Risk Analysis

Symmetry, Identifiability, and Prediction Uncertainties in Multistage Clonal Expansion (MSCE) Models of Carcinogenesis

Journal Article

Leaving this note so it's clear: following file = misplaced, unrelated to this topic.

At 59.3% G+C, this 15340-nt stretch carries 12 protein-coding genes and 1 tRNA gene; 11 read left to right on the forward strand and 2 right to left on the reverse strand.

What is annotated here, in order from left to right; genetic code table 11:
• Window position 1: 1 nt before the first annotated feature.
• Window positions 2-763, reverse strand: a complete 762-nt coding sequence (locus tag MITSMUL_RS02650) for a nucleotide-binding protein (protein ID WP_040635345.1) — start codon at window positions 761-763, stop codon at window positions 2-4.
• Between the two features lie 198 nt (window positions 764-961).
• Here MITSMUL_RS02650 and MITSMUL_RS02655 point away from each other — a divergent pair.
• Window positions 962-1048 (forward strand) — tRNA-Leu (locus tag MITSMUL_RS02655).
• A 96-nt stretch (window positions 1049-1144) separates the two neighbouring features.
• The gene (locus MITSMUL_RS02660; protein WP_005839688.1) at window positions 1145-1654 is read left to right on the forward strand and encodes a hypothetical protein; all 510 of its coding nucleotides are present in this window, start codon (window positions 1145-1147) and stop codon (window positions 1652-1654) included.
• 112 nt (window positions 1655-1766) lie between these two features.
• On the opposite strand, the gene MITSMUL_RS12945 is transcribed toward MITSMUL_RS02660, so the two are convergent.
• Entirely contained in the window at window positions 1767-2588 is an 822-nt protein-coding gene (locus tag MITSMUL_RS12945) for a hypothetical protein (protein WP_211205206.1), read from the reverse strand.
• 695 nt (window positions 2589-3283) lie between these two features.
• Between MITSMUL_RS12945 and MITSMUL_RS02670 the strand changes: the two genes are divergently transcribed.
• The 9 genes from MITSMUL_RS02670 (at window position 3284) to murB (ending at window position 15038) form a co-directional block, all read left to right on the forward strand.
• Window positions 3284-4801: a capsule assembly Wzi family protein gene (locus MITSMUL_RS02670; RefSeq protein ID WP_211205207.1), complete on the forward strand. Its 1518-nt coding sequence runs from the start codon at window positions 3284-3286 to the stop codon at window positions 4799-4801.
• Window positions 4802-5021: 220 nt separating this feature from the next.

Many models of exposure‐related carcinogenesis, including traditional linearized multistage models and more recent two‐stage clonal expansion (TSCE) models, belong to a family of models in which cells progress between successive stages—possibly undergoing proliferation at some stages—at rates that may depend (usually linearly) on biologically effective doses. Biologically effective doses, in turn, may depend nonlinearly on administered doses, due to PBPK nonlinearities. This article provides an exact mathematical analysis of the expected number of cells in the last (“malignant”) stage of such a “multistage clonal expansion” (MSCE) model as a function of dose rate and age. The solution displays symmetries such that several distinct sets of parameter values provide identical fits to all epidemiological data, make identical predictions about the effects on risk of changes in exposure levels or timing, and yet make significantly different predictions about the effects on risk of changes in the composition of exposure that affect the pharmacodynamic dose‐response relation. Several different predictions for the effects of such an intervention (such as reducing carcinogenic constituents of an exposure) that acts on only one or a few stages of the carcinogenic process may be equally consistent with all preintervention epidemiological data. This is an example of nonunique identifiability of model parameters and predictions from data. The new results on nonunique model identifiability presented here show that the effects of an intervention on changing age‐specific cancer risks in an MSCE model can be either large or small, but that which is the case cannot be predicted from preintervention epidemiological data and knowledge of biological effects of the intervention alone. Rather, biological data that identify which rate parameters hold for which specific stages are required to obtain unambiguous predictions. From epidemiological data alone, only a set of equally likely alternative predictions can be made for the effects on risk of such interventions.

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